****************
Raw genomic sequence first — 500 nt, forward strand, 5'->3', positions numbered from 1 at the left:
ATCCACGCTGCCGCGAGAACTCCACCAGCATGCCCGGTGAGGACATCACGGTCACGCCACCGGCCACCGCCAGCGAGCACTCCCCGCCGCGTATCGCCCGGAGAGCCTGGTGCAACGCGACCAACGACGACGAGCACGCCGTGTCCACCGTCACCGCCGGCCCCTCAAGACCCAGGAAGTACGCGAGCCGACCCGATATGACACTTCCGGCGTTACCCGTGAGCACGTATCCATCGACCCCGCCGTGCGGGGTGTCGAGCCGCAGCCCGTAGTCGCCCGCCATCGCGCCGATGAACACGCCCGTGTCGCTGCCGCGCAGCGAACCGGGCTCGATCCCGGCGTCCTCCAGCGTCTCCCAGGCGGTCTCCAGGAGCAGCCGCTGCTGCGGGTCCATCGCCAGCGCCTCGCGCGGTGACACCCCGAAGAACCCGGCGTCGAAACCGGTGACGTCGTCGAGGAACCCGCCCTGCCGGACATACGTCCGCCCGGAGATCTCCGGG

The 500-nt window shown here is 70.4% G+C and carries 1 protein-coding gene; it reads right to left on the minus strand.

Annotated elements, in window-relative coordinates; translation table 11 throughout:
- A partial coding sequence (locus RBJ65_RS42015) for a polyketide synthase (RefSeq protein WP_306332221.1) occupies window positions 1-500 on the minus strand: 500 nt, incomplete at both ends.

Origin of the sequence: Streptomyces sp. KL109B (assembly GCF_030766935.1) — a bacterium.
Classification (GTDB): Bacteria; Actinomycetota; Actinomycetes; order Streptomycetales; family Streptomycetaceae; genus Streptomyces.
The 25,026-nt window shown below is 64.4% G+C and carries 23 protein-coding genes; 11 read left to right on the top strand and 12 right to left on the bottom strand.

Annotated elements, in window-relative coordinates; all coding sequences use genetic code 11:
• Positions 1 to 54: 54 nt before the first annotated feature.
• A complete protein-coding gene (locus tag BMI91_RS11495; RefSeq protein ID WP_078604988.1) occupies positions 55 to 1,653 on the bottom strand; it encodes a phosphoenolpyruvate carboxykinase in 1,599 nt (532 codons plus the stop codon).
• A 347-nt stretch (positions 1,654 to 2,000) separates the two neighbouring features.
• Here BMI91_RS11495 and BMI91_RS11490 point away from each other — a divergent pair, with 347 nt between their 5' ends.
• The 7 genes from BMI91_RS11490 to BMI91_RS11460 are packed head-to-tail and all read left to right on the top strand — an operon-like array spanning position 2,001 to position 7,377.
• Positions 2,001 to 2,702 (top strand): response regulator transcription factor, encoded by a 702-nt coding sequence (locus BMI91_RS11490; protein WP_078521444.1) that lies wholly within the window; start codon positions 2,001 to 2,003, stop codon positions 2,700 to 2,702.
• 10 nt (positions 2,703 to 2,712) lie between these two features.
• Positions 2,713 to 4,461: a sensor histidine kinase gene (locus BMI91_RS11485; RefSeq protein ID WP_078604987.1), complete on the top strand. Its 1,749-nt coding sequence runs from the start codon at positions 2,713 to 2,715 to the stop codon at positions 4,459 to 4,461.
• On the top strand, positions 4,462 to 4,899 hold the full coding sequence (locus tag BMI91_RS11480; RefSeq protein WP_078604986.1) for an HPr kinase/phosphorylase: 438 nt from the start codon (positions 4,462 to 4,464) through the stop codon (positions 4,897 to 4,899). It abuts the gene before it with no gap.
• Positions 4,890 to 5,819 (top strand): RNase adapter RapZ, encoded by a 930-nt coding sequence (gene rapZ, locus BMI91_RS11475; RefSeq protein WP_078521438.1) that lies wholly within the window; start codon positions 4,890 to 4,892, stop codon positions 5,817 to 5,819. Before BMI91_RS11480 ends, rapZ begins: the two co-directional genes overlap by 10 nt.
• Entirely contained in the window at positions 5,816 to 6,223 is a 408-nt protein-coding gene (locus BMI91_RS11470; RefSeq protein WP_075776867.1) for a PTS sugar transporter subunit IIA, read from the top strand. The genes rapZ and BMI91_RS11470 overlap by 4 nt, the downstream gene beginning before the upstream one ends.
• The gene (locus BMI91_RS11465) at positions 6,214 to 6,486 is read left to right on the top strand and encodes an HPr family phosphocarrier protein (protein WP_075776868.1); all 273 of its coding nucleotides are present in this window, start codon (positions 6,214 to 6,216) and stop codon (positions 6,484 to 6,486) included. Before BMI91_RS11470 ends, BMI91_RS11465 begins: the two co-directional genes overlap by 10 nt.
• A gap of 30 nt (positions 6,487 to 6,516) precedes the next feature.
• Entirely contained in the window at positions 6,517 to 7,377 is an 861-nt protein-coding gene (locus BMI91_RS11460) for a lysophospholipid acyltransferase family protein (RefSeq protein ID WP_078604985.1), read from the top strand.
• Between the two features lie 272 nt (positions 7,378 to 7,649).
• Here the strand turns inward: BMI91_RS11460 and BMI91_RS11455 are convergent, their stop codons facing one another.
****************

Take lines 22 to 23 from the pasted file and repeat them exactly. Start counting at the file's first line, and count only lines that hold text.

• A gap of 30 nt (positions 6,487 to 6,516) precedes the next feature.
• Entirely contained in the window at positions 6,517 to 7,377 is an 861-nt protein-coding gene (locus BMI91_RS11460) for a lysophospholipid acyltransferase family protein (RefSeq protein ID WP_078604985.1), read from the top strand.